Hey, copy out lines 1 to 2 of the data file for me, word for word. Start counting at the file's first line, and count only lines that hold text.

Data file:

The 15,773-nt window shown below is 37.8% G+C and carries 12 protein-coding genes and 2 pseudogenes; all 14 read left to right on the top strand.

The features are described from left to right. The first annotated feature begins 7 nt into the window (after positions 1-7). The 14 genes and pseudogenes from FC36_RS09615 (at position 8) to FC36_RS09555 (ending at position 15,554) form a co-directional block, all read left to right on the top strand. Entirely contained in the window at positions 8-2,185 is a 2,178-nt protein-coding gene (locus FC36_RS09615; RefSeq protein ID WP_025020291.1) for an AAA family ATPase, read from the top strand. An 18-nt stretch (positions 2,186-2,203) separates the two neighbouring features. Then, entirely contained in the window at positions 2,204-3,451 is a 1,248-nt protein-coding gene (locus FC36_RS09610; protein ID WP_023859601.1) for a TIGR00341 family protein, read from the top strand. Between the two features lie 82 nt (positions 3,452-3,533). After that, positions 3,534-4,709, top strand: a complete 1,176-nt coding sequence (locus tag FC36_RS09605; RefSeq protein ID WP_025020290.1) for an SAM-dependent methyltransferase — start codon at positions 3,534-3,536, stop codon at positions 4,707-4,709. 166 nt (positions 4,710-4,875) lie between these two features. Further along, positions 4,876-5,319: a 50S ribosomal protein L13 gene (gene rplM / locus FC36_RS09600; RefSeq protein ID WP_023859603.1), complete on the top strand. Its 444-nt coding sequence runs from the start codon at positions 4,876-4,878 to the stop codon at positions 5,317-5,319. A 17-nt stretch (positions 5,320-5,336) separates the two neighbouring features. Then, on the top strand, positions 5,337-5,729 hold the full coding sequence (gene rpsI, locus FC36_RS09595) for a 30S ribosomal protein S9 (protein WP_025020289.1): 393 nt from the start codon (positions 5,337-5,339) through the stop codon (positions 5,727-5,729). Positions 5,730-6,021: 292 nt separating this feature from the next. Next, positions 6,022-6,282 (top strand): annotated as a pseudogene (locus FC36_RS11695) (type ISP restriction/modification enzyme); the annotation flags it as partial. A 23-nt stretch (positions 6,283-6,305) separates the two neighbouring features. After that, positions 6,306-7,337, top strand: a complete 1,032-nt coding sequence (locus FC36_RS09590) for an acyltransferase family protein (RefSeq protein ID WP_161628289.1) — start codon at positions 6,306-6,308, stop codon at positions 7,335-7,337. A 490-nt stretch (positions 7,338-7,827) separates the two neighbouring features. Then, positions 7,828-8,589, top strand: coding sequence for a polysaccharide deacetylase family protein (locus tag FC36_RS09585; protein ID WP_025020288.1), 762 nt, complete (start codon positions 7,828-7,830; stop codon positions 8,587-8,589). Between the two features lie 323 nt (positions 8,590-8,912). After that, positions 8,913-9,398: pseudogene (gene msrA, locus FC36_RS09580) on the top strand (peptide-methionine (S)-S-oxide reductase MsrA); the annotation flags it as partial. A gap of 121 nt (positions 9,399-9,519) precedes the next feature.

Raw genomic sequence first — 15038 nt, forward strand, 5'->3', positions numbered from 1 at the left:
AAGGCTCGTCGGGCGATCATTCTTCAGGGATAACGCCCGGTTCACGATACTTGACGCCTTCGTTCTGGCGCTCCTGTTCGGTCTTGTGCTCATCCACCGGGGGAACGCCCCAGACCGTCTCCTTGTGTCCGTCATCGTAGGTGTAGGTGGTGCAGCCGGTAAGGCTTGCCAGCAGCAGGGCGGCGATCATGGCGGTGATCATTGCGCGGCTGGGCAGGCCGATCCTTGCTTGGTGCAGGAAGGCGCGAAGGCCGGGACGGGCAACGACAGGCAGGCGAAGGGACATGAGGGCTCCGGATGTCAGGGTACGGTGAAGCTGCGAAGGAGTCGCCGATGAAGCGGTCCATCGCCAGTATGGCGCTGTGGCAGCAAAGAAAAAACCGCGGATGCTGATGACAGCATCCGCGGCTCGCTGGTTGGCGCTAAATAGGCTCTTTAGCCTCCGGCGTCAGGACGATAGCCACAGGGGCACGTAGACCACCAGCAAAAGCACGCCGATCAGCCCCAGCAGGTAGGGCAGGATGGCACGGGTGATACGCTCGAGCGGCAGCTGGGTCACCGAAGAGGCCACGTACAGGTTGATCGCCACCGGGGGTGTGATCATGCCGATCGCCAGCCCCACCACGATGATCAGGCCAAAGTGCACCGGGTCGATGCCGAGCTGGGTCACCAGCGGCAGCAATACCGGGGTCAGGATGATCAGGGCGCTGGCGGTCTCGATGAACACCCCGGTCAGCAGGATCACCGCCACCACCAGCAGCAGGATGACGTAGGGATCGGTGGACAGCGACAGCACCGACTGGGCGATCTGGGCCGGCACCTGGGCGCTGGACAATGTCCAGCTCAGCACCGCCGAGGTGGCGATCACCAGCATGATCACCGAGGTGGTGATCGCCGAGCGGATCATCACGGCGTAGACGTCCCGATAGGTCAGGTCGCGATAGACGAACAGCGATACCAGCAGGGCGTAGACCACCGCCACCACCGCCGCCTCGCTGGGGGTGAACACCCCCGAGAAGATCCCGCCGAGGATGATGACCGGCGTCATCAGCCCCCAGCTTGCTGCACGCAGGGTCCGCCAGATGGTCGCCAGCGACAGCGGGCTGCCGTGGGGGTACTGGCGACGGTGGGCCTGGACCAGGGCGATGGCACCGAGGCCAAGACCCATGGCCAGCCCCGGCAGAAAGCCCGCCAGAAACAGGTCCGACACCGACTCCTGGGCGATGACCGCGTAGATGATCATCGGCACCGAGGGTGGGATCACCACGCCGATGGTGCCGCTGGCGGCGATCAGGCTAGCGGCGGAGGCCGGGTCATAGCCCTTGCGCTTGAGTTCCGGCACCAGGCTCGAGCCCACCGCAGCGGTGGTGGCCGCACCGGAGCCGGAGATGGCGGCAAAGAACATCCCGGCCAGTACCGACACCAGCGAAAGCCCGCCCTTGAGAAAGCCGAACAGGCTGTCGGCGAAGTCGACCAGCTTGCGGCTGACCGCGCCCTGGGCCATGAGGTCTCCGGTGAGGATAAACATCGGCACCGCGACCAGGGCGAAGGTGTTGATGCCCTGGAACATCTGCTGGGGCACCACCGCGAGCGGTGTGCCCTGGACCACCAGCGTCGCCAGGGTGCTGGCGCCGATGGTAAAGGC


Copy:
The 15,773-nt window shown below is 37.8% G+C and carries 12 protein-coding genes and 2 pseudogenes; all 14 read left to right on the top strand.

The features are described from left to right. The first annotated feature begins 7 nt into the window (after positions 1-7). The 14 genes and pseudogenes from FC36_RS09615 (at position 8) to FC36_RS09555 (ending at position 15,554) form a co-directional block, all read left to right on the top strand. Entirely contained in the window at positions 8-2,185 is a 2,178-nt protein-coding gene (locus FC36_RS09615; RefSeq protein ID WP_025020291.1) for an AAA family ATPase, read from the top strand. An 18-nt stretch (positions 2,186-2,203) separates the two neighbouring features. Then, entirely contained in the window at positions 2,204-3,451 is a 1,248-nt protein-coding gene (locus FC36_RS09610; protein ID WP_023859601.1) for a TIGR00341 family protein, read from the top strand. Between the two features lie 82 nt (positions 3,452-3,533). After that, positions 3,534-4,709, top strand: a complete 1,176-nt coding sequence (locus tag FC36_RS09605; RefSeq protein ID WP_025020290.1) for an SAM-dependent methyltransferase — start codon at positions 3,534-3,536, stop codon at positions 4,707-4,709. 166 nt (positions 4,710-4,875) lie between these two features. Further along, positions 4,876-5,319: a 50S ribosomal protein L13 gene (gene rplM / locus FC36_RS09600; RefSeq protein ID WP_023859603.1), complete on the top strand. Its 444-nt coding sequence runs from the start codon at positions 4,876-4,878 to the stop codon at positions 5,317-5,319. A 17-nt stretch (positions 5,320-5,336) separates the two neighbouring features. Then, on the top strand, positions 5,337-5,729 hold the full coding sequence (gene rpsI, locus FC36_RS09595) for a 30S ribosomal protein S9 (protein WP_025020289.1): 393 nt from the start codon (positions 5,337-5,339) through the stop codon (positions 5,727-5,729). Positions 5,730-6,021: 292 nt separating this feature from the next. Next, positions 6,022-6,282 (top strand): annotated as a pseudogene (locus FC36_RS11695) (type ISP restriction/modification enzyme); the annotation flags it as partial. A 23-nt stretch (positions 6,283-6,305) separates the two neighbouring features. After that, positions 6,306-7,337, top strand: a complete 1,032-nt coding sequence (locus FC36_RS09590) for an acyltransferase family protein (RefSeq protein ID WP_161628289.1) — start codon at positions 6,306-6,308, stop codon at positions 7,335-7,337. A 490-nt stretch (positions 7,338-7,827) separates the two neighbouring features. Then, positions 7,828-8,589, top strand: coding sequence for a polysaccharide deacetylase family protein (locus tag FC36_RS09585; protein ID WP_025020288.1), 762 nt, complete (start codon positions 7,828-7,830; stop codon positions 8,587-8,589). Between the two features lie 323 nt (positions 8,590-8,912). After that, positions 8,913-9,398: pseudogene (gene msrA, locus FC36_RS09580) on the top strand (peptide-methionine (S)-S-oxide reductase MsrA); the annotation flags it as partial. A gap of 121 nt (positions 9,399-9,519) precedes the next feature.